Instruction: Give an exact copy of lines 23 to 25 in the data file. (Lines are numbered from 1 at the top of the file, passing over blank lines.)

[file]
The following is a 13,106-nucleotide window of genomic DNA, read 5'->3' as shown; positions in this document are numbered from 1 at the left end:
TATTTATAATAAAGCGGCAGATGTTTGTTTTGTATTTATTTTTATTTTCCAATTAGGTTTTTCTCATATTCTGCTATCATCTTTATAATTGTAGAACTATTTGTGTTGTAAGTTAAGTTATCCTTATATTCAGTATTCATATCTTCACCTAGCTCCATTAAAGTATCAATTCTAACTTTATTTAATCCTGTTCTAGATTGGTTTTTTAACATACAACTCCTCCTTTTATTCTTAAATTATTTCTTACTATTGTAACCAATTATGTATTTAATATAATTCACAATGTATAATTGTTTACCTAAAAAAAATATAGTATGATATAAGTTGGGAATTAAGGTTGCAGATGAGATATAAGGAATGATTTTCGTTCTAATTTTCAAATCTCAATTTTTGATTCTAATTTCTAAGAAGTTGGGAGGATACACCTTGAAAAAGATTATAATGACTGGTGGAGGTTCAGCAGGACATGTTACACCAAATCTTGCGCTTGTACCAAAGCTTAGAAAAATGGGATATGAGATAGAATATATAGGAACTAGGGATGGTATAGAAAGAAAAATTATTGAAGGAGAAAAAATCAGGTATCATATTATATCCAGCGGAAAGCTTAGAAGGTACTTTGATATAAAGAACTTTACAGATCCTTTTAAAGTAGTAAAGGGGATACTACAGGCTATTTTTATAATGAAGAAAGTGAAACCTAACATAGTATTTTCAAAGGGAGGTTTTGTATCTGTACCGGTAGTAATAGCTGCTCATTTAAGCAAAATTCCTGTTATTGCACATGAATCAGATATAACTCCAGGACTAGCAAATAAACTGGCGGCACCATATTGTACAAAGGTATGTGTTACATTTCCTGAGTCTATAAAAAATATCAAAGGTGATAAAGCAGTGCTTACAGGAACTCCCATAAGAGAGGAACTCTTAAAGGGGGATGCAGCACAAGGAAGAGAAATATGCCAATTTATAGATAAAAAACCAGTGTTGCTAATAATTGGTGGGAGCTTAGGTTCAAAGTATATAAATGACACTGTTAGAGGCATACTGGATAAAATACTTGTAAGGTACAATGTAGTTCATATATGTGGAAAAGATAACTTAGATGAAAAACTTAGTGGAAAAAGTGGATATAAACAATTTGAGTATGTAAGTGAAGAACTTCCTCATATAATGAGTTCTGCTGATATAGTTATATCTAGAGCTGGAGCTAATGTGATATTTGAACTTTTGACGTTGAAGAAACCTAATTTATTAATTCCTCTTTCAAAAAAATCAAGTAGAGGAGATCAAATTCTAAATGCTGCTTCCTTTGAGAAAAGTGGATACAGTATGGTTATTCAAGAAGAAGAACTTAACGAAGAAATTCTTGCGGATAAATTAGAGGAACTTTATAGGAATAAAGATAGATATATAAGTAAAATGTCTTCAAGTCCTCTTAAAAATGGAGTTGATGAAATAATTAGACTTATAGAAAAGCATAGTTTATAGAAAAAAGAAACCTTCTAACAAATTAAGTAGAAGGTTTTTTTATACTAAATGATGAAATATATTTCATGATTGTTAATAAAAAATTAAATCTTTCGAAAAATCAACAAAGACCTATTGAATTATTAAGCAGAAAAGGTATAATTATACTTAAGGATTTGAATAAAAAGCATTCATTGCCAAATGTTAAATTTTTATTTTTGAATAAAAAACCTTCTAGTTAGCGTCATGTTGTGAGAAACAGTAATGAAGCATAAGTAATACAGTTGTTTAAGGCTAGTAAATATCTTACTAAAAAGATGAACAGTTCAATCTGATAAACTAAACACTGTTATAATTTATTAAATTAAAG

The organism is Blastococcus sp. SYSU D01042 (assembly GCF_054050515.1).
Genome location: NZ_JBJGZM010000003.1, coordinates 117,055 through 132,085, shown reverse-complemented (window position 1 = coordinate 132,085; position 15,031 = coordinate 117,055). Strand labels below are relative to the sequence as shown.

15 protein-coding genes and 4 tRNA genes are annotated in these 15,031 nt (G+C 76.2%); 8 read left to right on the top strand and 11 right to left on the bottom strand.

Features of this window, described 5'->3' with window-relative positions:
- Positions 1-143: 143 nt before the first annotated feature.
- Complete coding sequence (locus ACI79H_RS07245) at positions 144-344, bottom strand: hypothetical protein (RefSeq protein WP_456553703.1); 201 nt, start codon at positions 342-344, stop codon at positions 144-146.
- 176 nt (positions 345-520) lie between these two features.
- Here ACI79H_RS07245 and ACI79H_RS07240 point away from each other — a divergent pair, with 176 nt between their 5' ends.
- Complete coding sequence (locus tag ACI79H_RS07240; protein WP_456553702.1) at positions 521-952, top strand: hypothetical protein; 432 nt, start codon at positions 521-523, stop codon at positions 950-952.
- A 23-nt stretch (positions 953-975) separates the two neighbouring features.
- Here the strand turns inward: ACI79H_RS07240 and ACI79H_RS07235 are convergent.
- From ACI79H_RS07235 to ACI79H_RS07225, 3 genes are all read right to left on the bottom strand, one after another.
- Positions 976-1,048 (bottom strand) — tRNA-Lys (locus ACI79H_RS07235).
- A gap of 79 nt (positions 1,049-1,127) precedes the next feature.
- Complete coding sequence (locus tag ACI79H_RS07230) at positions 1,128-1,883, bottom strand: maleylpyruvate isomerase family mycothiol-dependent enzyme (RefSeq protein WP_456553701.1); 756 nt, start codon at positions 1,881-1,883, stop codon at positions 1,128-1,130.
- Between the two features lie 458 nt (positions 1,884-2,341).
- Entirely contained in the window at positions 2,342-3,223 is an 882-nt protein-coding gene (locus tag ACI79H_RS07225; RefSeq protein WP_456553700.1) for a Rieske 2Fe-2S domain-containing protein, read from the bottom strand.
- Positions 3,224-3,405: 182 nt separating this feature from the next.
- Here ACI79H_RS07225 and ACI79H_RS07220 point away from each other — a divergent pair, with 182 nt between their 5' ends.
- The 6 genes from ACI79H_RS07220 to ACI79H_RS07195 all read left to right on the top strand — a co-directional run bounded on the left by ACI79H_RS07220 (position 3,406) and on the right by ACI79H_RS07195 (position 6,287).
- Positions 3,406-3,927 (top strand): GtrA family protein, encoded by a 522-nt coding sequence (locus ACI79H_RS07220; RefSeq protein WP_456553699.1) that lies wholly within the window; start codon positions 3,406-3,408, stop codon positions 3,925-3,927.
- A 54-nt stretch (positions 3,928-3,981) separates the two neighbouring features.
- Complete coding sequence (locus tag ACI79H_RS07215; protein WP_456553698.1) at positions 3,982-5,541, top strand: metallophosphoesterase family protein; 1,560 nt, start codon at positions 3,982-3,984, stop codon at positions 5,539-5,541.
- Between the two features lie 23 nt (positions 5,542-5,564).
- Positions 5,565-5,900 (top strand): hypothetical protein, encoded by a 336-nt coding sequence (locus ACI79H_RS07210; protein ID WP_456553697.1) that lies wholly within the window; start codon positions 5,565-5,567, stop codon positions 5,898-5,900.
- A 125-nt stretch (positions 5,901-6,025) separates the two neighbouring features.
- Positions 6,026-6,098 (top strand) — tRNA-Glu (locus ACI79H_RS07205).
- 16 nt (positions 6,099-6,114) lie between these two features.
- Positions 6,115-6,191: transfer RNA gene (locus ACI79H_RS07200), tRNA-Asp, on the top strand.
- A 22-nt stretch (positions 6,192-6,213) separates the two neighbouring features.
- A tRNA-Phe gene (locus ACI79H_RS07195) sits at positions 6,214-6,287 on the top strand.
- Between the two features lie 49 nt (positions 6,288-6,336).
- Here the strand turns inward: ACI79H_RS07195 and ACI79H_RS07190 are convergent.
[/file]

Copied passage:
- Positions 3,406-3,927 (top strand): GtrA family protein, encoded by a 522-nt coding sequence (locus ACI79H_RS07220; RefSeq protein WP_456553699.1) that lies wholly within the window; start codon positions 3,406-3,408, stop codon positions 3,925-3,927.
- A 54-nt stretch (positions 3,928-3,981) separates the two neighbouring features.
- Complete coding sequence (locus tag ACI79H_RS07215; protein WP_456553698.1) at positions 3,982-5,541, top strand: metallophosphoesterase family protein; 1,560 nt, start codon at positions 3,982-3,984, stop codon at positions 5,539-5,541.